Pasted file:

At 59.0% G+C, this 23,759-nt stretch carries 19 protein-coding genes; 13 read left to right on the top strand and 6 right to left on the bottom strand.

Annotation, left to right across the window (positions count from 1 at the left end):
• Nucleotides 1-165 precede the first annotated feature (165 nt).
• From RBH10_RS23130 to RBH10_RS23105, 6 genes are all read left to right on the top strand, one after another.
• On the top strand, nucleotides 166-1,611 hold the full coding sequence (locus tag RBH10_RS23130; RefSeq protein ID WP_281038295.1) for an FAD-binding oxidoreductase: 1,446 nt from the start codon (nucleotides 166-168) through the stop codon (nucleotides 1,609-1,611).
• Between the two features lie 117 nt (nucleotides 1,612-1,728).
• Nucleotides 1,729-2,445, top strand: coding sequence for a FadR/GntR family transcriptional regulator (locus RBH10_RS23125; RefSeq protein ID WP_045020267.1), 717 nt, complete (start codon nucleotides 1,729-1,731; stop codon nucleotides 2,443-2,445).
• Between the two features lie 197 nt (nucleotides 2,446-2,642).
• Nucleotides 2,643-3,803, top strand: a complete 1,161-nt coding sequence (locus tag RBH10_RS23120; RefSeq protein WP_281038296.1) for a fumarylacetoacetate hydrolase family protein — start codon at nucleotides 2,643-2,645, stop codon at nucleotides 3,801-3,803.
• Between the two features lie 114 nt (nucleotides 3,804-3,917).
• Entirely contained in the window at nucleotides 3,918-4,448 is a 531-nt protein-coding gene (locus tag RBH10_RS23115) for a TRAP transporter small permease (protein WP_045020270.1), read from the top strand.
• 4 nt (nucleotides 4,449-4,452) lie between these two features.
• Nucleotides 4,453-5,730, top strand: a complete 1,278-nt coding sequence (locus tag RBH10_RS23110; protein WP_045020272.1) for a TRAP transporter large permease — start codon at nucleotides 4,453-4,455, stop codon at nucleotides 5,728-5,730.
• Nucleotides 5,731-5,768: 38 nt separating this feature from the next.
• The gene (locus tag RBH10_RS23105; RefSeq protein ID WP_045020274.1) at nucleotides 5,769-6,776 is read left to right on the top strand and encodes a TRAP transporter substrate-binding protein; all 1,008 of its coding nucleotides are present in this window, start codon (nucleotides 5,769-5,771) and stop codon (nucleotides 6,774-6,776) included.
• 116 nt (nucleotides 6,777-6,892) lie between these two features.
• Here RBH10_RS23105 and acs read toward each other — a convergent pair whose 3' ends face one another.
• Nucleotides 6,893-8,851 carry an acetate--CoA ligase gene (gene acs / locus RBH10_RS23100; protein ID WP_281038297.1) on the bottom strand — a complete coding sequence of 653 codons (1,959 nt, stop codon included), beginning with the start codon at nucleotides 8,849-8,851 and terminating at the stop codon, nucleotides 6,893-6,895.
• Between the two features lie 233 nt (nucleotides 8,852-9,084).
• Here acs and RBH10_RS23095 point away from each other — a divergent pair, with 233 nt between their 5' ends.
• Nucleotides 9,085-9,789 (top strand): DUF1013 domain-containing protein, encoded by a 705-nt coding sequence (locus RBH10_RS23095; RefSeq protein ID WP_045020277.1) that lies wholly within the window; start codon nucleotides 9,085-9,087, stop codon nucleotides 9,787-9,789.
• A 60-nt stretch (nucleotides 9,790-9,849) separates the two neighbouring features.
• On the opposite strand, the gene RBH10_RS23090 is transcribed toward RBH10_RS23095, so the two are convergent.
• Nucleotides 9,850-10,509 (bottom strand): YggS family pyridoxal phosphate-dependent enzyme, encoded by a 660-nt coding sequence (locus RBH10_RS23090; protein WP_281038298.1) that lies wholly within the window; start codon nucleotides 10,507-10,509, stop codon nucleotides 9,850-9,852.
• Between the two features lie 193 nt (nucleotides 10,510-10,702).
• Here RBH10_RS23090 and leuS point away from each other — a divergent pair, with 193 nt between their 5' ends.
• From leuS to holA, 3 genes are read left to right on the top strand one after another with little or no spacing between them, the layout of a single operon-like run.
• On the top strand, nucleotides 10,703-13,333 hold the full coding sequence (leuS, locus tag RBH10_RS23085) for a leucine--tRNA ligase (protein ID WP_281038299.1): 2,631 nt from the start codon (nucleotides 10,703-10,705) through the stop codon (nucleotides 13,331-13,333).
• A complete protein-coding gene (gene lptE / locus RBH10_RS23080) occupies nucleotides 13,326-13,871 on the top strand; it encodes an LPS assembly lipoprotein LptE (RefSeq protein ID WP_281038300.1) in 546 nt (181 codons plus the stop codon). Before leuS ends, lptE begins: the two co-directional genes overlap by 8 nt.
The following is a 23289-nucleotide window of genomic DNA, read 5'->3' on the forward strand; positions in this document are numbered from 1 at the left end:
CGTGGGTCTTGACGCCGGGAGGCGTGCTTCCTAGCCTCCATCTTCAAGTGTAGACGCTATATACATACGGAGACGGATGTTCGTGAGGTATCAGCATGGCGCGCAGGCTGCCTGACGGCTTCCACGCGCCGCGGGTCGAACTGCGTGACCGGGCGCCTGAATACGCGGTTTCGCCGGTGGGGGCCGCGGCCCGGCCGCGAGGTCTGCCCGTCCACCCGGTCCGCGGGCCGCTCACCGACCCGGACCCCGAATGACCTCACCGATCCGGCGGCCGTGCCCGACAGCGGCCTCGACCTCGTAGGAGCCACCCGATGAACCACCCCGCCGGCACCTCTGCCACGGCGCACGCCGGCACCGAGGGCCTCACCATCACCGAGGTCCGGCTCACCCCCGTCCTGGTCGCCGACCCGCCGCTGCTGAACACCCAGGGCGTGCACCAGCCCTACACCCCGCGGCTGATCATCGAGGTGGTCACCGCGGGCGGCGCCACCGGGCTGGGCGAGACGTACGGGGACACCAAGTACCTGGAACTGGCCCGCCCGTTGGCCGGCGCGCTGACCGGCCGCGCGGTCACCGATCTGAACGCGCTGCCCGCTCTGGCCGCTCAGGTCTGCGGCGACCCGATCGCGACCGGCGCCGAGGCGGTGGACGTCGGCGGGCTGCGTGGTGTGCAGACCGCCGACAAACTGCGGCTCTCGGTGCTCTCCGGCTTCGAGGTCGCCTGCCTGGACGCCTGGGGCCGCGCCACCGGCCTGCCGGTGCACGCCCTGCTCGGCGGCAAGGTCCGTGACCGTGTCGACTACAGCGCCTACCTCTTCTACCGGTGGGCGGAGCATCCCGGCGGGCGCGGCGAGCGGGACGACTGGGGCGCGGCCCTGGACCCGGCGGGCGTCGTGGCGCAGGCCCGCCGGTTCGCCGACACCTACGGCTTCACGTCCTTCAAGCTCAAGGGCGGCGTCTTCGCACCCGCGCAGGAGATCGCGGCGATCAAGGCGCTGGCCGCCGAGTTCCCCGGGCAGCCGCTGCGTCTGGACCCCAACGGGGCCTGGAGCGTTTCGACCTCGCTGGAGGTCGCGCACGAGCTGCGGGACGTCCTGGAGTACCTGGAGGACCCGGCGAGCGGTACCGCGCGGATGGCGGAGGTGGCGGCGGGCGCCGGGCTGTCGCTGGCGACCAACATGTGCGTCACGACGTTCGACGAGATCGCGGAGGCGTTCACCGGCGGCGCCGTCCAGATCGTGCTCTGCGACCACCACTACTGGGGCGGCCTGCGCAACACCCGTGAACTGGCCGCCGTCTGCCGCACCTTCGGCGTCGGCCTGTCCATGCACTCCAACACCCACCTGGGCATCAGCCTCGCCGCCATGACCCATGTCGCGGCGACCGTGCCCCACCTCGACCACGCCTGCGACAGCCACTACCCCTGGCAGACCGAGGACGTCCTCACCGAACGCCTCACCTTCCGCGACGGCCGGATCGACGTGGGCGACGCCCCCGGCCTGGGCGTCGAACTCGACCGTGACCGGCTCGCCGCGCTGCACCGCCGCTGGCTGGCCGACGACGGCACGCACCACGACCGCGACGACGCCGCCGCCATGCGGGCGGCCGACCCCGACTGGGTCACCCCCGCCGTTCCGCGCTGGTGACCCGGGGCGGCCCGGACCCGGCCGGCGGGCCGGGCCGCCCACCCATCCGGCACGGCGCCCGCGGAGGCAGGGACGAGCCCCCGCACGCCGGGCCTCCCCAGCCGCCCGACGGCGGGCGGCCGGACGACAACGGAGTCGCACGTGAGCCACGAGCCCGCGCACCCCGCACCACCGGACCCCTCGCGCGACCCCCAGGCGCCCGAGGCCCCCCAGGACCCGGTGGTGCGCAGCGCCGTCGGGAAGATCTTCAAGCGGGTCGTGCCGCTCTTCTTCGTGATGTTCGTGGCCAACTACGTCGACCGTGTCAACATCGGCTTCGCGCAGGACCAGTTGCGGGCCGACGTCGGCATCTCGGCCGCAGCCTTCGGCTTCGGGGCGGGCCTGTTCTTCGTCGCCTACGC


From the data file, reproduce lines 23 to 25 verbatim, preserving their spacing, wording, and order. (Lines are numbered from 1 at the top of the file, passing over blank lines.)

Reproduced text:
• On the opposite strand, the gene RBH10_RS23090 is transcribed toward RBH10_RS23095, so the two are convergent.
• Nucleotides 9,850-10,509 (bottom strand): YggS family pyridoxal phosphate-dependent enzyme, encoded by a 660-nt coding sequence (locus RBH10_RS23090; protein WP_281038298.1) that lies wholly within the window; start codon nucleotides 10,507-10,509, stop codon nucleotides 9,850-9,852.
• Between the two features lie 193 nt (nucleotides 10,510-10,702).